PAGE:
Some unsettling—yet not surprising—numbers were released yesterday from NFIB’s Small Business Optimism Index. The report, which gauges the outlook of the small business community, found that confidence among business owners plunged to its lowest level in eight months in June. Coupled with dismal jobs numbers, the index reaffirms that policymakers need to work with small businesses to create solutions instead of continuing to put more barriers in the way of their success.
Today’s news should not come as much of a shock to anyone—on Main Street or Pennsylvania Avenue. Small businesses have been voicing concerns about the escalating rate of Washington overreach for a long time, and the Small Business Optimism Index has been on the decline since March. Unfortunately, business owners’ worries seem to have fallen on deaf ears inside federal agencies where regulators keep pushing forward at an even greater pace.
It’s not hard to understand small businesses’ distress. In the past five years the number of regulations costing Americans $100 million or more has increased by 60 percent, and today there are about 4,000 pieces regulation pending in Washington. Keeping up with these rules places a heavy burden on already strapped small businesses, and the uncertainty of what’s to come prevents them from investing or hiring. A Vistage International survey earlier this month found a majority of small businesses decreased their hiring plans for the year, and economic uncertainty was the most common reason why.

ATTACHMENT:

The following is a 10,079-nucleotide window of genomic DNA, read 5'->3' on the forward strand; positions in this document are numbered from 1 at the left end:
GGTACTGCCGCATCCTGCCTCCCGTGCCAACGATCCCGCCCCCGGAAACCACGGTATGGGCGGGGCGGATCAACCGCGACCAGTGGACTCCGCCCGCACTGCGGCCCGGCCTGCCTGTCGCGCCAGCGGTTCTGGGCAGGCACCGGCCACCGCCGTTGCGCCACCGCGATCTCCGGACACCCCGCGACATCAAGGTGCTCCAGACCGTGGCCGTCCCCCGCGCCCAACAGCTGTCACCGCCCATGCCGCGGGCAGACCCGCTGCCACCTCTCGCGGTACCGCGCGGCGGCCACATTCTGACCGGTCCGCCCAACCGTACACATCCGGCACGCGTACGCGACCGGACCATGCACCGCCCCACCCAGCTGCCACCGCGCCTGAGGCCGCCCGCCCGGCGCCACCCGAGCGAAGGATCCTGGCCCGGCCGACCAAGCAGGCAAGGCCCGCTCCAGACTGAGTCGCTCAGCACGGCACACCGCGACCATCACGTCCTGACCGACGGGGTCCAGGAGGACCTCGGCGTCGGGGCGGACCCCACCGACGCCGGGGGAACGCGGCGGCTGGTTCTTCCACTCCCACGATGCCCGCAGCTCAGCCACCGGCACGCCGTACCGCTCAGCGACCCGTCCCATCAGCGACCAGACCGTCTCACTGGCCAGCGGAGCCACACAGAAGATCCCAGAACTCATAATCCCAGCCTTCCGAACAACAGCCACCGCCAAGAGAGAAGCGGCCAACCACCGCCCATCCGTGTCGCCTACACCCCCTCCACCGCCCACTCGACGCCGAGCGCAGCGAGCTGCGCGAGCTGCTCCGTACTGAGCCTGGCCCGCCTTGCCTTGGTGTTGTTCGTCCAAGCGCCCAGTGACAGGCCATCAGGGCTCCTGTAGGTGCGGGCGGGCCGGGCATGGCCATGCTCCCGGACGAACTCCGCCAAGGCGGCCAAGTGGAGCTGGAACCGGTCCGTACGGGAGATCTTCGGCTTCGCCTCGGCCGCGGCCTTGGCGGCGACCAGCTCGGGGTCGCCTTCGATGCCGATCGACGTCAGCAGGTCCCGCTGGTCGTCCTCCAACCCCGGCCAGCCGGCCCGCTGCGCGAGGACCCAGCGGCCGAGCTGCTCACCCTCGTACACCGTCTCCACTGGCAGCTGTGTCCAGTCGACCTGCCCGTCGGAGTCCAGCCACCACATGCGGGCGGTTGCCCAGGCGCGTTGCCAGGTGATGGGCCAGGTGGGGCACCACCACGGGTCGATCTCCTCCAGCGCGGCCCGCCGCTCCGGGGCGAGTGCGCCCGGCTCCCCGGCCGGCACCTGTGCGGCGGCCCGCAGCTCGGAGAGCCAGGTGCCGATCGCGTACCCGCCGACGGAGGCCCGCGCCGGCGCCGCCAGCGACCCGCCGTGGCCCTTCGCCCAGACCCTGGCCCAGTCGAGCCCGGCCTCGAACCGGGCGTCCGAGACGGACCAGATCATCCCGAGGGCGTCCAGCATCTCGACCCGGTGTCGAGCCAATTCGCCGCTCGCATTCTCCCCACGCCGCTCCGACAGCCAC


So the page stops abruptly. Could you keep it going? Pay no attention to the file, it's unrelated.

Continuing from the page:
Washington frequently says it wants to help create jobs, but how can it do so when it appears regulators and small businesses are on opposite teams? Instead, federal agencies need to partner with business owners to formulate policies that meet our regulatory needs, help businesses function more effectively, impose fewer costs, and stimulate economic growth.
It’s important policymakers act now. Each moment spent waiting new rules are coming down the pipeline. What’s worse, the full effect of many regulations already in place won’t fully hit until after November’s elections.
As November approaches, other hot-button issues will compete for attention among both candidates. But whatever the outcome of this year’s election, both candidates’ vows to get America’s economy back on track must include a practical regulatory reform. Not only do small businesses need it, long-term economic recovery does as well.